• (10:00) The development of the gut microbiome
      •  Evidence shows there’s some bacteria seeding our gut in utero. But the dominant exposure that sets our gut microbiome off on the right foot is exposure to the vaginal canal microbiome.
      • C-Section babies get exposure to bacteria from skin to skin contact, which does not produce as much beneficial bacteria as a vaginal delivery.
      • Stacy wants to make it abundantly clear that there is no judgement here on anyone’s parenting techniques! Whether you had a vaginal delivery, C-Section, breastfeed/fed, or not, we support you! We’re just sharing facts as well as suggestions for how to improve whatever situation you’re in.
      • Sarah emphasizes that our gut microbiome changes as we age and there are many opportunities for exposure to beneficial bacteria.
      • Breast milk has a ton of bacteria including Bifidobacterium (including B. infantis – mentioned in the NY Times article), Lactobacillus, Enterococcus, and Clostridium. There are broad types of bacteria that encompass many different species that have important probiotic effects.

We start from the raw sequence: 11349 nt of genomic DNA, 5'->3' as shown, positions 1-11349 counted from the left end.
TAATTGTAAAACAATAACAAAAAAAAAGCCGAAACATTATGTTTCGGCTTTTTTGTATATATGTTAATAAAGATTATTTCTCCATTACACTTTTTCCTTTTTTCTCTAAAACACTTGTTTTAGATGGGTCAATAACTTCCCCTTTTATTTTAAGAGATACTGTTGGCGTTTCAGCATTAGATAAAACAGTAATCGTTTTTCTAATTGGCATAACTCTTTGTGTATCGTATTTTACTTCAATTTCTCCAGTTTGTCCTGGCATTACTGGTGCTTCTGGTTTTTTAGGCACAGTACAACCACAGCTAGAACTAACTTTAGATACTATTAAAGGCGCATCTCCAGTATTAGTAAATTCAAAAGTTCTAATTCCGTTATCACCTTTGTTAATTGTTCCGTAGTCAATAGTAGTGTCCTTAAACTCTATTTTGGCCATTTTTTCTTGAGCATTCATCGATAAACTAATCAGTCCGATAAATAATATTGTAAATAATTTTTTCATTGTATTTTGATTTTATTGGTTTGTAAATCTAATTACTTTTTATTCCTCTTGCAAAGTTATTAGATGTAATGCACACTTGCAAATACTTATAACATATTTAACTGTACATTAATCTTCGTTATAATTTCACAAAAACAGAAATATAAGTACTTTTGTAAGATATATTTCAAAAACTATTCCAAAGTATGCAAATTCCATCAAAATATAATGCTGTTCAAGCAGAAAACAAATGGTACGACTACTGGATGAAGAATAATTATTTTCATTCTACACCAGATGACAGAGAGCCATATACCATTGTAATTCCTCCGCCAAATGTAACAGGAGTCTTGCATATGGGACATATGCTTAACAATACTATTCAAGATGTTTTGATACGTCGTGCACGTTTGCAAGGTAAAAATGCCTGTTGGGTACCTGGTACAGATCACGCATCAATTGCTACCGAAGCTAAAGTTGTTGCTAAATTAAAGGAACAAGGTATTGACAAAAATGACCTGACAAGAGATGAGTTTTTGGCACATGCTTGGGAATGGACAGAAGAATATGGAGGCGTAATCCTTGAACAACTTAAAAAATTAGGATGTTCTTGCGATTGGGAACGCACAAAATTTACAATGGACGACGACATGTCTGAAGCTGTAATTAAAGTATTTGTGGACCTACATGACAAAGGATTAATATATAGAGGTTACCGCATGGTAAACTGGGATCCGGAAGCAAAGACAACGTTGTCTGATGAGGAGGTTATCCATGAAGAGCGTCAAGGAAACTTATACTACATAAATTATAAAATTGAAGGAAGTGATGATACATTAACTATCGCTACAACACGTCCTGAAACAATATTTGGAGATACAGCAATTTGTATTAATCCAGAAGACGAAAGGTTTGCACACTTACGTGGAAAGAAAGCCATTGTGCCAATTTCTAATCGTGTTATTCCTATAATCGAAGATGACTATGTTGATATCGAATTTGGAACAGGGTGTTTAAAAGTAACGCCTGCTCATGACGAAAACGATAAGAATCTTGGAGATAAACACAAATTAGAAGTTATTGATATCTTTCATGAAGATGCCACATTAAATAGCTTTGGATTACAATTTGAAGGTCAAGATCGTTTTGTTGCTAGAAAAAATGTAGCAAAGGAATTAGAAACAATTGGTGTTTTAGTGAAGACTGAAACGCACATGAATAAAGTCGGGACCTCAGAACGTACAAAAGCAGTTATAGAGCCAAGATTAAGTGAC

• Typically a formula-fed baby’s gut microbiome looks quite different than one who was breastfed. It’s not necessarily the probiotics, more so the sugars in breast milk that aren’t in formula. Breast milk has carbohydrates that babies can’t digest and instead they feed the gut microbiome. Formula hasn’t been able to replicate this yet.
      • If you’re born via C-section or formula-fed, it increases risk of obesity, developing diabetes, asthma, etc. There is a correlation that if you have good bacteria in the beginning, it remains throughout your life. However, other factors such as socioeconomic factors, stress, poor sleep, etc, may be the more direct determinants of good bacteria.